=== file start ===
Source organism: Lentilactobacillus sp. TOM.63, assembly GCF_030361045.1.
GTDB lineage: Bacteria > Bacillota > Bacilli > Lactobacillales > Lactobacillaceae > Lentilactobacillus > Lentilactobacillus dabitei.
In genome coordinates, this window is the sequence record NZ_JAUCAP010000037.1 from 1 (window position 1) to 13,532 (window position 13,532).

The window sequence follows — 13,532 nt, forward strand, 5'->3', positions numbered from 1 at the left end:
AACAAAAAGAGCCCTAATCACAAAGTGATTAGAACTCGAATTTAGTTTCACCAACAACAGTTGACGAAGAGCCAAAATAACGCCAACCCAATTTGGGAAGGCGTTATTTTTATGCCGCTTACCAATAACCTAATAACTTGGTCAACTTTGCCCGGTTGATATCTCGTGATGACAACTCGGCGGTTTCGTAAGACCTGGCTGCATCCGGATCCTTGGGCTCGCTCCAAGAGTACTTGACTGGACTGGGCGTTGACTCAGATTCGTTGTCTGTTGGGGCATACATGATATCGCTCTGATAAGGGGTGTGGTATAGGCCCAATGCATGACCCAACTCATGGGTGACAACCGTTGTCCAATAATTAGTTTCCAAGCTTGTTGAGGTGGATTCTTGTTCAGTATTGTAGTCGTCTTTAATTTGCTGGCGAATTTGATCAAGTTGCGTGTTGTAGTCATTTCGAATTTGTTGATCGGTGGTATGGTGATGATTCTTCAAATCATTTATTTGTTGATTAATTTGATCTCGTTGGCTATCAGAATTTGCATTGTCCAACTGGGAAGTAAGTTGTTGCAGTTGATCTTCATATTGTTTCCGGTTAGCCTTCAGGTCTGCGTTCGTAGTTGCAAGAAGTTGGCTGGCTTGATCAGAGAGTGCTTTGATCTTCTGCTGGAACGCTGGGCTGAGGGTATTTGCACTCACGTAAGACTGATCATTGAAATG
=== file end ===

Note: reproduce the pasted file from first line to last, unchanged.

Source organism: Lentilactobacillus sp. TOM.63, assembly GCF_030361045.1.
GTDB lineage: Bacteria > Bacillota > Bacilli > Lactobacillales > Lactobacillaceae > Lentilactobacillus > Lentilactobacillus dabitei.
In genome coordinates, this window is the sequence record NZ_JAUCAP010000037.1 from 1 (window position 1) to 13,532 (window position 13,532).

The window sequence follows — 13,532 nt, forward strand, 5'->3', positions numbered from 1 at the left end:
AACAAAAAGAGCCCTAATCACAAAGTGATTAGAACTCGAATTTAGTTTCACCAACAACAGTTGACGAAGAGCCAAAATAACGCCAACCCAATTTGGGAAGGCGTTATTTTTATGCCGCTTACCAATAACCTAATAACTTGGTCAACTTTGCCCGGTTGATATCTCGTGATGACAACTCGGCGGTTTCGTAAGACCTGGCTGCATCCGGATCCTTGGGCTCGCTCCAAGAGTACTTGACTGGACTGGGCGTTGACTCAGATTCGTTGTCTGTTGGGGCATACATGATATCGCTCTGATAAGGGGTGTGGTATAGGCCCAATGCATGACCCAACTCATGGGTGACAACCGTTGTCCAATAATTAGTTTCCAAGCTTGTTGAGGTGGATTCTTGTTCAGTATTGTAGTCGTCTTTAATTTGCTGGCGAATTTGATCAAGTTGCGTGTTGTAGTCATTTCGAATTTGTTGATCGGTGGTATGGTGATGATTCTTCAAATCATTTATTTGTTGATTAATTTGATCTCGTTGGCTATCAGAATTTGCATTGTCCAACTGGGAAGTAAGTTGTTGCAGTTGATCTTCATATTGTTTCCGGTTAGCCTTCAGGTCTGCGTTCGTAGTTGCAAGAAGTTGGCTGGCTTGATCAGAGAGTGCTTTGATCTTCTGCTGGAACGCTGGGCTGAGGGTATTTGCACTCACGTAAGACTGATCATTGAAATG